At the web site(http://www.tohoku1000.jp/entrepreneur/) named as “The team of 600 entrepreneurs”, a viewer can search for a business by region or category of business. Distribution of numbers of businesses (see the right side chart below) by geographical region is 39%, 29% and 32% for prefectures of Miyagi, Fukushima and Iwate respectively. By category (the left side of the charts below), community formation becomes the most common theme in the business, followed by medical care, welfare and health, town planning, shopping mall promotion , agriculture, forestry and animal husbandry.

The web site is run by Council of Supporting Entrepreneurs for Recovery. Mr. Kazuma Watanabe of the council says, “It is amazingly epoch-making for Tohoku to have this much of new business in quite a short period of time. Taking this opportunity, we would like to root new cultures of Act-To-Challenge in Tohoku.” Mentioning women’s activities for the new businesses, he continues, “Women have been keeping home and region peaceful since a long time ago. They are very patient with strong mind of wick to run their businesses.” The whole picture is unavailable but many of the entrepreneurs’ photographs show female.

The governmental project finished in March this year. However, it is important that the entrepreneurial business continue to create employments in each region of Tohoku.

Council of Supporting Entrepreneurs for Recovery plans further to expand its activities to assist entrepreneurs in fund-raising, know-how and information distribution, and networking among the entrepreneurs.

Fukushima Residents to Sue Govt over Law on Victim Support, jiji, 8/20/2013

Tokyo, Aug. 20 (Jiji Press)–A total of 19 residents of Fukushima Prefecture plan to file a suit to demand that the Japanese government support victims of the 2011 nuclear accident under a law enacted last year, informed sources said Tuesday.
They had lived outside areas that were designated by the government as evacuation zones after the accident at the Fukushima No. 1 nuclear plant run by Tokyo Electric Power Co.’s .
In the suit to be filed with Tokyo District Court Thursday, they will accuse the government of failing to draw up detailed measures more than one year after the June 2012 enactment of the law designed to support victims of the nuclear accident.
They will ask the court to recognize the government’s inaction as illegal as well as their eligibility for support measures under the law, according to lawyer Kenji Fukuda. The residents will also demand one yen each in state compensation.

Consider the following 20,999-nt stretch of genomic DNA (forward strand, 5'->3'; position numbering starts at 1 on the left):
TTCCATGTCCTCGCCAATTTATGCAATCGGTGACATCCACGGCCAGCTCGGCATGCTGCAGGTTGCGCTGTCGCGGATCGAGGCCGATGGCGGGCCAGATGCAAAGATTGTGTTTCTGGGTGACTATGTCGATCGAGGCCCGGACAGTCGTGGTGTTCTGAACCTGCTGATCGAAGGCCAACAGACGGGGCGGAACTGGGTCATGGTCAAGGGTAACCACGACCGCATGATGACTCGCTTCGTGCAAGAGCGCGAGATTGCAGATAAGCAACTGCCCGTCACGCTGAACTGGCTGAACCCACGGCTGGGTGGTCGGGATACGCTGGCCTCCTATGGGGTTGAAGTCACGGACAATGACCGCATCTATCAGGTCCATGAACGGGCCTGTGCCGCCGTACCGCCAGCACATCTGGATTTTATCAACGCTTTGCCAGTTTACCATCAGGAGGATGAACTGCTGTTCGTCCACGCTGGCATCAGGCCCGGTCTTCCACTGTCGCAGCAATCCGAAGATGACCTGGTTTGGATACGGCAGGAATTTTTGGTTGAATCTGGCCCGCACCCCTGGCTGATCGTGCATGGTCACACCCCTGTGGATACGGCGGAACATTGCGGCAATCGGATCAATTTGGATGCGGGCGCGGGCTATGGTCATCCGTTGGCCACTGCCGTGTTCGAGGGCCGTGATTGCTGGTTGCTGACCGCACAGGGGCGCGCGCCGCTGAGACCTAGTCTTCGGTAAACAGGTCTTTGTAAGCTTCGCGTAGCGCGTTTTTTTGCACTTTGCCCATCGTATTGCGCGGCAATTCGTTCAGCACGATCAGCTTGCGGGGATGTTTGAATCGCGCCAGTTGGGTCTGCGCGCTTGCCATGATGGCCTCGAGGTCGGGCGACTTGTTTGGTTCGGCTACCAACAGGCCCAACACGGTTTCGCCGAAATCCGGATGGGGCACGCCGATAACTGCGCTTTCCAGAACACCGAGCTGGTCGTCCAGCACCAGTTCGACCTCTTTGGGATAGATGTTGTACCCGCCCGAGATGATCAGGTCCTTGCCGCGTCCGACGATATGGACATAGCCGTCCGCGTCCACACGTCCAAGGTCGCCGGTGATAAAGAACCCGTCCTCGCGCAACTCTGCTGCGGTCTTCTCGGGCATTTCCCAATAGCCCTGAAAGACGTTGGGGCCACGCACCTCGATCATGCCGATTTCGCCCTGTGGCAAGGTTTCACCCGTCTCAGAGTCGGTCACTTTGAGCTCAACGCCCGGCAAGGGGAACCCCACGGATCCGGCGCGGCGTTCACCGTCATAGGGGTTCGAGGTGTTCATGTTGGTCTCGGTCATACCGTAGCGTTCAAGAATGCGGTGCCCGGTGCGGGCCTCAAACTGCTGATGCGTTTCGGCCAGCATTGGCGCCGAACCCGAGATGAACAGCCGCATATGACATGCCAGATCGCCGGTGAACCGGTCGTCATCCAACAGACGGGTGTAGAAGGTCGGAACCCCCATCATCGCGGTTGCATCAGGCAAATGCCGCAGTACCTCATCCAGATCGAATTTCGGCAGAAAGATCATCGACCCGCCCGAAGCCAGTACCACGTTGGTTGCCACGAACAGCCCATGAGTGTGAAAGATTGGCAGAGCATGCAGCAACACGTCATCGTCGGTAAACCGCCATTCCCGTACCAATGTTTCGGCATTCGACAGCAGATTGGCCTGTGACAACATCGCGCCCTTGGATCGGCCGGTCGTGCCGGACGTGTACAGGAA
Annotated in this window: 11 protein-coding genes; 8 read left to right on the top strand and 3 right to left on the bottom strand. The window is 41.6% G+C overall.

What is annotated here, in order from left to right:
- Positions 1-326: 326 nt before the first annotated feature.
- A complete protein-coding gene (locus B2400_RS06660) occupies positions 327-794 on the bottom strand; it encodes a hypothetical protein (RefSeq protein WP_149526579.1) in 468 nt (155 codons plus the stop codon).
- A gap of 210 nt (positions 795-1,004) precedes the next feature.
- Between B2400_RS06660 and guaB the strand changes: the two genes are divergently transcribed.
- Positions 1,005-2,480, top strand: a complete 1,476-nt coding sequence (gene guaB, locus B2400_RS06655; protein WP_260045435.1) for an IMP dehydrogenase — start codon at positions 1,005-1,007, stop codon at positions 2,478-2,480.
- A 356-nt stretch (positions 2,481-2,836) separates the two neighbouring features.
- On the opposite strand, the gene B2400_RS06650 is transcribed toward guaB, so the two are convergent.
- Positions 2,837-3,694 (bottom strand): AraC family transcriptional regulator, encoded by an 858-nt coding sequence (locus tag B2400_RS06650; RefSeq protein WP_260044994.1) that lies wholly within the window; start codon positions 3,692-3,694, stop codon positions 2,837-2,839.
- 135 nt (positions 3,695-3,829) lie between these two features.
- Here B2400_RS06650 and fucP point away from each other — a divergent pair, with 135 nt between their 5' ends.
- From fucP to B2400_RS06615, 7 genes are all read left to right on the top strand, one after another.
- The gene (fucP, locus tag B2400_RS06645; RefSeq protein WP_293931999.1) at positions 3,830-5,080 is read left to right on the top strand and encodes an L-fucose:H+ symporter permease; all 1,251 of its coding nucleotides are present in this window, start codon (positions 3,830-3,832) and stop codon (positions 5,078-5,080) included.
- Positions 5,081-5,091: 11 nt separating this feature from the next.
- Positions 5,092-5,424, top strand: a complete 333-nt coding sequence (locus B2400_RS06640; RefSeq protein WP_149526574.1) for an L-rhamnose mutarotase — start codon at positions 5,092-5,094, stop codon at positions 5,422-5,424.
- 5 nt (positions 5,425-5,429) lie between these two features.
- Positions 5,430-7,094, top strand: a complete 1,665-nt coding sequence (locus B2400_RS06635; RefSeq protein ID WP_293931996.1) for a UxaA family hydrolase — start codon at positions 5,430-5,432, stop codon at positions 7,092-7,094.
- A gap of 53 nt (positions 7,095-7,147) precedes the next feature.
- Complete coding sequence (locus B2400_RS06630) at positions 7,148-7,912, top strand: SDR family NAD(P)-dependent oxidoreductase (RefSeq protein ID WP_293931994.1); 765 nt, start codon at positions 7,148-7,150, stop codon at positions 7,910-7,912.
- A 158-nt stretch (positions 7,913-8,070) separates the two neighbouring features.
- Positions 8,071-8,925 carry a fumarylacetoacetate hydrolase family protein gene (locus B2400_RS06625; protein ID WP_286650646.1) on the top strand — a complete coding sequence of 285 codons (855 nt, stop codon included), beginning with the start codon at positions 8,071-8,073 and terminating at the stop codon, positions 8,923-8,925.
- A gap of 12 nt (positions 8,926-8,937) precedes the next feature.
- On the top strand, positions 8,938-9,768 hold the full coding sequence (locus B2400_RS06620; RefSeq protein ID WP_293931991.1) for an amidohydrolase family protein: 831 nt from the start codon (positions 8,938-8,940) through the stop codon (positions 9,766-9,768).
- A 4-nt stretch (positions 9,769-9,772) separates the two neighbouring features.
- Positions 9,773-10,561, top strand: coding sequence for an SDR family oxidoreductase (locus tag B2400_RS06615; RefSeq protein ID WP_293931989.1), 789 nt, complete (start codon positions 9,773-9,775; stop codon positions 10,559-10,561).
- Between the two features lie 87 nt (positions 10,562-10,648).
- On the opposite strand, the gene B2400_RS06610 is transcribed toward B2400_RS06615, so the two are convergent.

The suit will aim to ask the government to implement support measures, instead of seeking individual benefits, Fukuda said.

(2013/08/20-14:03)

Namie mayor to accept govt’s proposal to reclassify into 3 areas by year-end, fukushima minpo, 8/19/2012

Tamotsu Baba, mayor of Namie town in Fukushima Prefecture, on Aug. 18 indicated his readiness to accept the central government’s proposal by the year-end to reclassify the town’s evacuation zones into three areas in line with radiation levels.

One of the three areas is classified as difficult to return to for a long period of time due to high levels of radiation. The other two are a residence-restricted area with visitation-only access and an area ready for the lifting of evacuation orders.

Speaking to reporters after attending a symposium in the city of Nihonmatsu, Fukushima Prefecture, the mayor said, “I’d like to reclassify the town into three areas by the end of the year.” The Namie municipal government had suspended talks with the central government on the reclassification proposal, citing Tokyo’s slow response to the town government’s request on the payment of damages and health supervision for the town’s residents.

Baba, however, has apparently judged the way for settling these issues has been paved, and decided to resume talks with the central government on the reclassification.

The Namie municipal government plans to launch talks with the central government on how to draw the line between the areas for reclassification and to explain the matter to the town assembly and residents where necessary.

During a question-and-answer session at the symposium from residents on the reclassification, the mayor noted the importance of the payment of damages, decontamination work and health supervision for residents.

“The reclassification will be made in the not-so-distant future,” Baba said, adding the central government has reacted to the requests. “Many people wish to resume normal life now that 17 months have passed since the outbreak of the nuclear disaster” at the Fukushima Daiichi power plant operated by Tokyo Electric Power Co.